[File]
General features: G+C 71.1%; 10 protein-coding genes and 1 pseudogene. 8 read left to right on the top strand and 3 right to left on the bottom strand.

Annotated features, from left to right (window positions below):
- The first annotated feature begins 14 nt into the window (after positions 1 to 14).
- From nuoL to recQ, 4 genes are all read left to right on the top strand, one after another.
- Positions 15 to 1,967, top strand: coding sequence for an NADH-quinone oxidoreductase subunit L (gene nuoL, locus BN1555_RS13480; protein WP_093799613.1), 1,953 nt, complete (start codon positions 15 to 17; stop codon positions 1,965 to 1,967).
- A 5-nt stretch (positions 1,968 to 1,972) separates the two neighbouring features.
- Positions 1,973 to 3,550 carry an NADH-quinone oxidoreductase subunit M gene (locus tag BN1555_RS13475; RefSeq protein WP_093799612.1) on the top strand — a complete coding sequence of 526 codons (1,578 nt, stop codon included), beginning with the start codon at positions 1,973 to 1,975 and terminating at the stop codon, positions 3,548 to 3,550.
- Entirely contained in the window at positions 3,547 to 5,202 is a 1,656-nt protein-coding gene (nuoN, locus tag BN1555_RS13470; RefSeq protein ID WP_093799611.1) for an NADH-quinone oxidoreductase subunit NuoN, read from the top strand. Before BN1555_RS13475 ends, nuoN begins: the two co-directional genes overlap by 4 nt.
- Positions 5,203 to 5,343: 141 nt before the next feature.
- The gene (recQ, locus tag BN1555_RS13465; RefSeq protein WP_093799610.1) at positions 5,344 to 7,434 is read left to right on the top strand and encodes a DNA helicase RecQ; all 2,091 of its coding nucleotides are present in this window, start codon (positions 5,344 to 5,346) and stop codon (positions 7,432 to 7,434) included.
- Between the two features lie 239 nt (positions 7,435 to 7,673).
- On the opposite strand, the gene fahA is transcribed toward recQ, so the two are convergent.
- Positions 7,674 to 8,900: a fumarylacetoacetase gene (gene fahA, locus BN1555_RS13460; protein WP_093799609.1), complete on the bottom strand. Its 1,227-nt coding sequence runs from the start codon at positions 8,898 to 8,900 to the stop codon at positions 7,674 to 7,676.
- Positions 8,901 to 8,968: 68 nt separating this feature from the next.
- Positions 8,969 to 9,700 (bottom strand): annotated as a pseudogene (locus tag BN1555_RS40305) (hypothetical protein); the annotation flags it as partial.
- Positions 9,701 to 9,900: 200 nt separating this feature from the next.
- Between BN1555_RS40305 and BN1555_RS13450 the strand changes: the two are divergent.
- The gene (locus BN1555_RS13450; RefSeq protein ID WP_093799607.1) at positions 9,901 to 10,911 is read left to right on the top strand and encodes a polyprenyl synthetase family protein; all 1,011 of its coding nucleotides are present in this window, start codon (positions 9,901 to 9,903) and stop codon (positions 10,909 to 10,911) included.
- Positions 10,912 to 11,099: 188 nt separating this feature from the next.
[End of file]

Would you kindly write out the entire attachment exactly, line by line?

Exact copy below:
General features: G+C 71.1%; 10 protein-coding genes and 1 pseudogene. 8 read left to right on the top strand and 3 right to left on the bottom strand.

Annotated features, from left to right (window positions below):
- The first annotated feature begins 14 nt into the window (after positions 1 to 14).
- From nuoL to recQ, 4 genes are all read left to right on the top strand, one after another.
- Positions 15 to 1,967, top strand: coding sequence for an NADH-quinone oxidoreductase subunit L (gene nuoL, locus BN1555_RS13480; protein WP_093799613.1), 1,953 nt, complete (start codon positions 15 to 17; stop codon positions 1,965 to 1,967).
- A 5-nt stretch (positions 1,968 to 1,972) separates the two neighbouring features.
- Positions 1,973 to 3,550 carry an NADH-quinone oxidoreductase subunit M gene (locus tag BN1555_RS13475; RefSeq protein WP_093799612.1) on the top strand — a complete coding sequence of 526 codons (1,578 nt, stop codon included), beginning with the start codon at positions 1,973 to 1,975 and terminating at the stop codon, positions 3,548 to 3,550.
- Entirely contained in the window at positions 3,547 to 5,202 is a 1,656-nt protein-coding gene (nuoN, locus tag BN1555_RS13470; RefSeq protein ID WP_093799611.1) for an NADH-quinone oxidoreductase subunit NuoN, read from the top strand. Before BN1555_RS13475 ends, nuoN begins: the two co-directional genes overlap by 4 nt.
- Positions 5,203 to 5,343: 141 nt before the next feature.
- The gene (recQ, locus tag BN1555_RS13465; RefSeq protein WP_093799610.1) at positions 5,344 to 7,434 is read left to right on the top strand and encodes a DNA helicase RecQ; all 2,091 of its coding nucleotides are present in this window, start codon (positions 5,344 to 5,346) and stop codon (positions 7,432 to 7,434) included.
- Between the two features lie 239 nt (positions 7,435 to 7,673).
- On the opposite strand, the gene fahA is transcribed toward recQ, so the two are convergent.
- Positions 7,674 to 8,900: a fumarylacetoacetase gene (gene fahA, locus BN1555_RS13460; protein WP_093799609.1), complete on the bottom strand. Its 1,227-nt coding sequence runs from the start codon at positions 8,898 to 8,900 to the stop codon at positions 7,674 to 7,676.
- Positions 8,901 to 8,968: 68 nt separating this feature from the next.
- Positions 8,969 to 9,700 (bottom strand): annotated as a pseudogene (locus tag BN1555_RS40305) (hypothetical protein); the annotation flags it as partial.
- Positions 9,701 to 9,900: 200 nt separating this feature from the next.
- Between BN1555_RS40305 and BN1555_RS13450 the strand changes: the two are divergent.
- The gene (locus BN1555_RS13450; RefSeq protein ID WP_093799607.1) at positions 9,901 to 10,911 is read left to right on the top strand and encodes a polyprenyl synthetase family protein; all 1,011 of its coding nucleotides are present in this window, start codon (positions 9,901 to 9,903) and stop codon (positions 10,909 to 10,911) included.
- Positions 10,912 to 11,099: 188 nt separating this feature from the next.